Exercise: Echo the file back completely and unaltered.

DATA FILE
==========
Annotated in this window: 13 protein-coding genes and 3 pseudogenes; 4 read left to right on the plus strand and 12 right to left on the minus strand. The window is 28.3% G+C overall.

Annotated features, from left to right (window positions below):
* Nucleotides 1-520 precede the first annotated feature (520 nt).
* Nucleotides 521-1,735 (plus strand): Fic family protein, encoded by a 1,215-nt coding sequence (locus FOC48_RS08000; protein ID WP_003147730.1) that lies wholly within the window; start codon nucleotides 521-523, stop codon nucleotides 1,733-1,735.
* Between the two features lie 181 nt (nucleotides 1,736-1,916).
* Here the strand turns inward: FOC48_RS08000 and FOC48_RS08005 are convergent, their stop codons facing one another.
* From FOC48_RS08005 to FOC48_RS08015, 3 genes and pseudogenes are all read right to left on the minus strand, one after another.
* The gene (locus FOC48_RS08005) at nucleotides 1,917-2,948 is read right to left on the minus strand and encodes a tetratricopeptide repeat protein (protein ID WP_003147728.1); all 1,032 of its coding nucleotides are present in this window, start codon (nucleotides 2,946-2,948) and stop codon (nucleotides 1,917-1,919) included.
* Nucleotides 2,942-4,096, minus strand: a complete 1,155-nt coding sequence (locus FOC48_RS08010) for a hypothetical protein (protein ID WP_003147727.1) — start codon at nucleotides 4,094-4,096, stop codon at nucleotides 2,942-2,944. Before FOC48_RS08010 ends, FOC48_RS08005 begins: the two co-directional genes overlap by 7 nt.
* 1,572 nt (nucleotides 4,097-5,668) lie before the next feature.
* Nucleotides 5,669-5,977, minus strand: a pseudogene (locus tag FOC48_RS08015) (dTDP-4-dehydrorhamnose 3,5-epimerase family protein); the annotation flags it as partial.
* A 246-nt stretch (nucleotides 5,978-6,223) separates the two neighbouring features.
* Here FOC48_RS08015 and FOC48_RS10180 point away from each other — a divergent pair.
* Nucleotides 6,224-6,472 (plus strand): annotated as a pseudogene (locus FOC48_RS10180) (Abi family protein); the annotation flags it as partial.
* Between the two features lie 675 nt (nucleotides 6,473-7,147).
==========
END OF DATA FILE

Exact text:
Annotated in this window: 13 protein-coding genes and 3 pseudogenes; 4 read left to right on the plus strand and 12 right to left on the minus strand. The window is 28.3% G+C overall.

Annotated features, from left to right (window positions below):
* Nucleotides 1-520 precede the first annotated feature (520 nt).
* Nucleotides 521-1,735 (plus strand): Fic family protein, encoded by a 1,215-nt coding sequence (locus FOC48_RS08000; protein ID WP_003147730.1) that lies wholly within the window; start codon nucleotides 521-523, stop codon nucleotides 1,733-1,735.
* Between the two features lie 181 nt (nucleotides 1,736-1,916).
* Here the strand turns inward: FOC48_RS08000 and FOC48_RS08005 are convergent, their stop codons facing one another.
* From FOC48_RS08005 to FOC48_RS08015, 3 genes and pseudogenes are all read right to left on the minus strand, one after another.
* The gene (locus FOC48_RS08005) at nucleotides 1,917-2,948 is read right to left on the minus strand and encodes a tetratricopeptide repeat protein (protein ID WP_003147728.1); all 1,032 of its coding nucleotides are present in this window, start codon (nucleotides 2,946-2,948) and stop codon (nucleotides 1,917-1,919) included.
* Nucleotides 2,942-4,096, minus strand: a complete 1,155-nt coding sequence (locus FOC48_RS08010) for a hypothetical protein (protein ID WP_003147727.1) — start codon at nucleotides 4,094-4,096, stop codon at nucleotides 2,942-2,944. Before FOC48_RS08010 ends, FOC48_RS08005 begins: the two co-directional genes overlap by 7 nt.
* 1,572 nt (nucleotides 4,097-5,668) lie before the next feature.
* Nucleotides 5,669-5,977, minus strand: a pseudogene (locus tag FOC48_RS08015) (dTDP-4-dehydrorhamnose 3,5-epimerase family protein); the annotation flags it as partial.
* A 246-nt stretch (nucleotides 5,978-6,223) separates the two neighbouring features.
* Here FOC48_RS08015 and FOC48_RS10180 point away from each other — a divergent pair.
* Nucleotides 6,224-6,472 (plus strand): annotated as a pseudogene (locus FOC48_RS10180) (Abi family protein); the annotation flags it as partial.
* Between the two features lie 675 nt (nucleotides 6,473-7,147).